---------------------------------------------------------------------------

    \149\ See letters from API 1, Chevron, ExxonMobil 1, NMA 2, 
PetroChina, RDS 1, and Statoil.
    \150\ See letter from BP 1.
---------------------------------------------------------------------------

    Several other commentators, however, urged the Commission to adopt 
a broader, more detailed, and non-exhaustive list of payment 
types.\151\ For example, in addition to the statutory list of payments, 
some commentators suggested the rule specify as fees required to be 
disclosed a wide range of fees, including concession fees, entry fees, 
leasing and rental fees, which are covered under the EITI, as well as 
acreage fees, pipeline and other transportation fees, fees for 
environmental, water and surface use, land use, and construction 
permits, customs duties, and trade levies.\152\ Other commentators 
opposed the disclosure of any fees or permits that are not unique to 
the resource extraction industry or that represent ordinary course 
payments for goods and services to government-owned entities acting in 
a commercial capacity.\153\
---------------------------------------------------------------------------

    \151\ See letters from Calvert, CRS, Earthworks, Global Witness 
1, Le Billon, ONE, PWYP 1, TIAA, and WRI.
    \152\ See letters from Earthworks (supporting PWYP), CRS, Global 
Witness 1, Le Billon, ONE, PWYP pre-proposal, and PWYP 1.
    \153\ See letters from Cleary and Vale.
---------------------------------------------------------------------------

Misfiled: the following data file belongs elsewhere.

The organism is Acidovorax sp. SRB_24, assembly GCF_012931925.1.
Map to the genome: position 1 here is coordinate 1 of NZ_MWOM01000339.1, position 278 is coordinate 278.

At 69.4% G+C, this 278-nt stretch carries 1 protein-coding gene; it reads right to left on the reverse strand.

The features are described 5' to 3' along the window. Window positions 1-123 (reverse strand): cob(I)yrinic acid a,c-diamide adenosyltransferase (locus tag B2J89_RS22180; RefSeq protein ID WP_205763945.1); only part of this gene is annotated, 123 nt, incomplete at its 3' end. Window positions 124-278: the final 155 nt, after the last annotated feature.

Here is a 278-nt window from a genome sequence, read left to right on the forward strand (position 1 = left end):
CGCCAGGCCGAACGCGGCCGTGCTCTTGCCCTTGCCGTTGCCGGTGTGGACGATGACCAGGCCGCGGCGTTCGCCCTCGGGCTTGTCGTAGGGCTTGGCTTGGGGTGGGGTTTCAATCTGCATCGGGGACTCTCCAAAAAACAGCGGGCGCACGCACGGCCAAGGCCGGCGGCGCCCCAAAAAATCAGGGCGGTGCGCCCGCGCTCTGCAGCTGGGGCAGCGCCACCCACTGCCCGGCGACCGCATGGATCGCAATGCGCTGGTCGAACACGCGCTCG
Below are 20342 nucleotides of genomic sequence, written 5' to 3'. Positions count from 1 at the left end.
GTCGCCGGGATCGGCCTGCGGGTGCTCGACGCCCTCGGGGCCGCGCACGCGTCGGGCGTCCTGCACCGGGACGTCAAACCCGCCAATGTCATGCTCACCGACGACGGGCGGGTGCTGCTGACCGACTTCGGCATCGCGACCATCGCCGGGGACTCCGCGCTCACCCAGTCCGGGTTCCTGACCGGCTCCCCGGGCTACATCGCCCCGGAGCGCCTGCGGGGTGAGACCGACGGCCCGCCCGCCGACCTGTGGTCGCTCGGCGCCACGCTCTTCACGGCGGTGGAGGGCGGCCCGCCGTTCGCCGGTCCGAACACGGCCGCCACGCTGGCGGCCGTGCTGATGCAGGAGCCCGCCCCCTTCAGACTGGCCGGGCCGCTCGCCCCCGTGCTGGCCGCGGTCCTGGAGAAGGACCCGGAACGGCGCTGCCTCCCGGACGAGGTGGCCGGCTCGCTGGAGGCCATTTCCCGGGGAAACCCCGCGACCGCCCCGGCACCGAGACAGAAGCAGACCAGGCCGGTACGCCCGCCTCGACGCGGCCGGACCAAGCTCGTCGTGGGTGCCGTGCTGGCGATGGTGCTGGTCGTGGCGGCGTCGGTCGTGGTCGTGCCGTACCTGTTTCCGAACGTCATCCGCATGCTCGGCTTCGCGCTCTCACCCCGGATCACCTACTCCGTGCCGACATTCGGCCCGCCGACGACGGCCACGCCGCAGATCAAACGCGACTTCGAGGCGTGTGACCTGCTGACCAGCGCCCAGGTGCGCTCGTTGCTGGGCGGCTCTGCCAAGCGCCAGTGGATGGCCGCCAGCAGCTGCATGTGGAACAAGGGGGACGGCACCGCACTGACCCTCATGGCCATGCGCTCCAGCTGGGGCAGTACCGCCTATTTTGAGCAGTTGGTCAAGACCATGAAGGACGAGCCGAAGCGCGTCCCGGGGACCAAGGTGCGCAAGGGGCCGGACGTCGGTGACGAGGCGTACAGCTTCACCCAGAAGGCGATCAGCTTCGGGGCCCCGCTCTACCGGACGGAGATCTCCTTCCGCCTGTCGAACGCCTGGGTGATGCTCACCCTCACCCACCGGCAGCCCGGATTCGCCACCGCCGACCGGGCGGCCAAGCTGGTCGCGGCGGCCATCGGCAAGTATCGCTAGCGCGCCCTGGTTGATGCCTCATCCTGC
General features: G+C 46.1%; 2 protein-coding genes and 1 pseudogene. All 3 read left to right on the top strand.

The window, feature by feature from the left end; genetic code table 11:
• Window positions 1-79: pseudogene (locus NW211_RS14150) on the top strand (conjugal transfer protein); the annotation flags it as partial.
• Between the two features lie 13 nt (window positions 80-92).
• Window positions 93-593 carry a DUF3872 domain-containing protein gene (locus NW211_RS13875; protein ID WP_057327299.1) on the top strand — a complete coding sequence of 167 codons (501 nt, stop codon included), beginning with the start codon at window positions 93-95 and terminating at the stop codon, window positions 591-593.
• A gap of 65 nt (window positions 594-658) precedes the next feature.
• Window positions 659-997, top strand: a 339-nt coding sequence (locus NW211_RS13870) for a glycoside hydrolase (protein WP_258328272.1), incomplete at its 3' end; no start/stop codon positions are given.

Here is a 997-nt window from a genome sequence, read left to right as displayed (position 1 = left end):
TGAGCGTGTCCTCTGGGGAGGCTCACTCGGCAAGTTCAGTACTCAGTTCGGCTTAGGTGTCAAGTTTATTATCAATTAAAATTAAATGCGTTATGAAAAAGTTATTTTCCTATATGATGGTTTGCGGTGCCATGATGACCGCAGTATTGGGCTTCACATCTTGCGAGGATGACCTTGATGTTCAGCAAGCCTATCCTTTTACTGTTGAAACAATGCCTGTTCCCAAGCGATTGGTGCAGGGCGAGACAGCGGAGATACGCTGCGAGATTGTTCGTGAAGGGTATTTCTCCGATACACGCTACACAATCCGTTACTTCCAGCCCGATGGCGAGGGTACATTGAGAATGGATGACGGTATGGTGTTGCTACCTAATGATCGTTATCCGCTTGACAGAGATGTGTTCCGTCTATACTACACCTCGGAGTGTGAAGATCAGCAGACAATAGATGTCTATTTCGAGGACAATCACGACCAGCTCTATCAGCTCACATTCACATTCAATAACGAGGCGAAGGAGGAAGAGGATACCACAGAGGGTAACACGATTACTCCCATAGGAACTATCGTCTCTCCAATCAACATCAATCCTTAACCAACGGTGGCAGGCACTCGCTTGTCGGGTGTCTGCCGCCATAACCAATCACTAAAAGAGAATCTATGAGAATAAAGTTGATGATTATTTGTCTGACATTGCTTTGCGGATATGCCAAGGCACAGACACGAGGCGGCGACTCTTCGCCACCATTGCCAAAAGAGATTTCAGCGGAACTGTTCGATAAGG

Some commentators agreed that, as proposed, resource extraction 
issuers should have to disclose taxes on corporate profits, corporate 
income, and production, but should not be required to disclose taxes 
levied on consumption.\154\ Commentators expressed concern, however, 
that because corporate income taxes are measured at the entity level, 
it would be difficult to derive a disaggregated, per project amount for 
those tax payments.\155\ A couple of those commentators noted that 
compounding this difficulty is the fact that the total amount of income 
tax paid is a net amount reflecting tax credits and other tax 
deductions included under commercial arrangements with the host 
government. Tax credits and deductions may result from offsetting 
results from one set of projects against credits and deductions of 
other projects, according to some commentators, and therefore deriving 
an income tax payment by individual project would be very 
difficult.\156\ Other commentators opposed requiring the disclosure of 
payments for corporate income taxes because those payments are 
generally applicable to any business activity and are not specifically 
made to further the commercial development of oil, natural gas, or 
minerals.\157\ Still other commentators believed that issuers should 
have to disclose payments for consumption and other types of taxes, 
including value added taxes, withholding taxes, windfall or excess 
profits taxes, and environmental taxes.\158\ One commentator believed 
consumption and other taxes should be disclosed to the extent they are 
``discriminatory taxes targeted at specific industries, as opposed to 
taxes of general applicability.'' \159\
---------------------------------------------------------------------------